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Name:    Taylor, Daniel G.
Profession:  Mayor
Category:  Politics and Government    (Number 17)
Term as Mayor:    1861-1863
Born/Started:     Nov. 15, 1819
Died/Ended:     Oct. 08, 1878
Description:    Daniel G. Taylor was the 17th mayor of St. Louis, serving during the Civil War from 1861 to 1863. Born in Cincinnati, Mr. Taylor took an active interest in the government of St. Louis from the time he first arrived. He was a member of the City Council in 1852, 1854 and 1855. He ran for mayor on the "Union Anti-Black Republican" ticket, and defeated former Mayor John How.

Mayor Taylor’s administration was largely consumed with financial challenges brought on by the Civil War and Missouri’s status as a border state. The Unionists in St. Louis expressed fear that southern sympathizers might try to take the government´s treasure from the Federal Building and the 60,000 muskets stored at the arsenal. Missouri´s pro-southern Governor Jackson established a soldiers´ camp near Grand and Lindell Avenues. Captain Lyon of the federal forces demanded surrender of the camp. General Frost of the state forces accepted the terms. As Lyon prepared to take his men, the prisoners, and the loot to the arsenal, a crowd gathered. Rocks were thrown, a gun was fired; and firing became general. The crowd was in rage and, in a few minutes, 28 people were killed and many more were injured.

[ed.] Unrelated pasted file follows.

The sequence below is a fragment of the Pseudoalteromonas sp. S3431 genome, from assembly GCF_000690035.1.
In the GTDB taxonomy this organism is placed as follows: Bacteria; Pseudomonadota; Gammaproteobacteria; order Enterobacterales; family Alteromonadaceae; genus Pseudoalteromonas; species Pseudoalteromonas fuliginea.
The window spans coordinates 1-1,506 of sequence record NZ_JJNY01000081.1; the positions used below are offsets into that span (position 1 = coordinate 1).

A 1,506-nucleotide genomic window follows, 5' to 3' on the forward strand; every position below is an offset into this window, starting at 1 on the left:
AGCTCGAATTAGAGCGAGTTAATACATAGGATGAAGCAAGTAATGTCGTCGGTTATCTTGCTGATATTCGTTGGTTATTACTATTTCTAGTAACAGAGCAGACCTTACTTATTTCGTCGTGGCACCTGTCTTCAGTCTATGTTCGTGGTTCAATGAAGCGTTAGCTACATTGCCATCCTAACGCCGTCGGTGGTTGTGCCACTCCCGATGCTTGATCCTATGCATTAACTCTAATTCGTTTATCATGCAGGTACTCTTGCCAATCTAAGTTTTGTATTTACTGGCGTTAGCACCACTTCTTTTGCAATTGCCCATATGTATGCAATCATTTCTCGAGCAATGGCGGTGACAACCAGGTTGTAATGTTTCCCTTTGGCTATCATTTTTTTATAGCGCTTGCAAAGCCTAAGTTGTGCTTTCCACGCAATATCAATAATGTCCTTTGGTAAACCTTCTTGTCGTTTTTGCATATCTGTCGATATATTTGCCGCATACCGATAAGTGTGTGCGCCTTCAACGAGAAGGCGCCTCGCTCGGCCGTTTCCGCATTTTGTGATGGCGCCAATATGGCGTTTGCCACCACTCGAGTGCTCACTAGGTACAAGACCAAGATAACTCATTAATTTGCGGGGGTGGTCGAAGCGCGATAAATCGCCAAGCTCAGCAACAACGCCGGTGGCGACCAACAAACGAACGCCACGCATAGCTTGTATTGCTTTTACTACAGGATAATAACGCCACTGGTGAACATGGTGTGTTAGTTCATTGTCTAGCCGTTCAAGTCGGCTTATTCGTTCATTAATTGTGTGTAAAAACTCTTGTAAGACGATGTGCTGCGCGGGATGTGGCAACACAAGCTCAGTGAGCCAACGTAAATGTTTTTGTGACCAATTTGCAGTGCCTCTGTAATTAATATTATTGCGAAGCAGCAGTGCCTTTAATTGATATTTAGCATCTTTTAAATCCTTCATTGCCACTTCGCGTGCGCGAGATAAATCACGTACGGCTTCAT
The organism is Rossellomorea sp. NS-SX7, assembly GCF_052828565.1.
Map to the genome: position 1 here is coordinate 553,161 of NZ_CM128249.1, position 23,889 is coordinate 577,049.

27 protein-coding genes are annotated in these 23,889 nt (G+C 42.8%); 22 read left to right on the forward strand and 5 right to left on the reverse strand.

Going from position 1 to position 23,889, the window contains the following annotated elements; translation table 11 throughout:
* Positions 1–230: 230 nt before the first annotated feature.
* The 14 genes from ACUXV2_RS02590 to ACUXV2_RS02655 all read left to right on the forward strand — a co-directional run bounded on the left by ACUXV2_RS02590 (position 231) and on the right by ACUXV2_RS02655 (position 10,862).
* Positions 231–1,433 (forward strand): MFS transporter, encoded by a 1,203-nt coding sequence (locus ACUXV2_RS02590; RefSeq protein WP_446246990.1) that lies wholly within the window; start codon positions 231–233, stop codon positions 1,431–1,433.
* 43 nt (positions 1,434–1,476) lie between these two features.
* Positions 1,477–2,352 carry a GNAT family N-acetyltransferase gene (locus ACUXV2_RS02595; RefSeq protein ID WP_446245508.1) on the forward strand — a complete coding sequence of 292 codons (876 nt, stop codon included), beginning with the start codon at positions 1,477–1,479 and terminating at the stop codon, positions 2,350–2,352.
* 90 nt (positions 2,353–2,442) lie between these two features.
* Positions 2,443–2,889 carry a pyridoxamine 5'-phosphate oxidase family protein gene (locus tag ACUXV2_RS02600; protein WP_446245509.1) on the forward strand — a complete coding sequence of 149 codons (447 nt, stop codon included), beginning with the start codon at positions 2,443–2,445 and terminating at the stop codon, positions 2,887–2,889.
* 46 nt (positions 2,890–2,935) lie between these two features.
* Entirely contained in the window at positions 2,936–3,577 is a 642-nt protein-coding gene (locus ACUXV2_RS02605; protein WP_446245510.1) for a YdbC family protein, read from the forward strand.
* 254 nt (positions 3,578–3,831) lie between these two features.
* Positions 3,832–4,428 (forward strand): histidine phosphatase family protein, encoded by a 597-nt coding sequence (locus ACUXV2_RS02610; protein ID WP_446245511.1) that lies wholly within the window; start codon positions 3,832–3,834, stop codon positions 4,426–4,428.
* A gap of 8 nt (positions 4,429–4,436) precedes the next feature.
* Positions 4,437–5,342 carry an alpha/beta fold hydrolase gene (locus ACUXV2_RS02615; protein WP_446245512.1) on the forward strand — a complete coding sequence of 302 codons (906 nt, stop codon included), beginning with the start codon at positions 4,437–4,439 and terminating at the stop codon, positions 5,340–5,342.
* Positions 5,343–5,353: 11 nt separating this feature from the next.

All commerce on the Mississippi with the South ceased, and many St. Louisans were unemployed. $120,000 was appropriated for employing laborers on the streets and similar public work. A dispensary was set up to furnish free medical advice and medicines to the indigent sick. The old County Court House at Broadway and Market Streets was completed in 1862 and the City moved its offices into the north wing. Mayor Taylor sent a circular to the City´s creditors explaining the City’s financial troubles and requesting their support..

Taylor came to St. Louis to work on the Mississippi steamboats. He became a riverboat captain and was muster of the steamer "Clairmont" which went up the Yellowstone River in 1845 on a trading expedition for Pierre Chouteau´s American Fur Company. Captain Taylor continued as a boat master until 1849. He had just purchased a boat furnishing business when the great fire of 1849 destroyed the store. Then he set up the steamboat agency of Taylor and Hopkins. Later he became head of the wholesale firm of Taylor and Horrington. He married Miss Angelique Henri, who died in a riverboat explosion in 1858. They had two children. In 1860 he married Miss Emilie Lebeau and they had three children.

After leaving the office of mayor, Taylor was elected city treasurer in 1870 and 1872. He was president of the Boatmen´s Insurance and Trust Company, and of the Real Estate Savings Institution. He died in St. Louis on October 8, 1878, and burial was at Calvary Cemetery.

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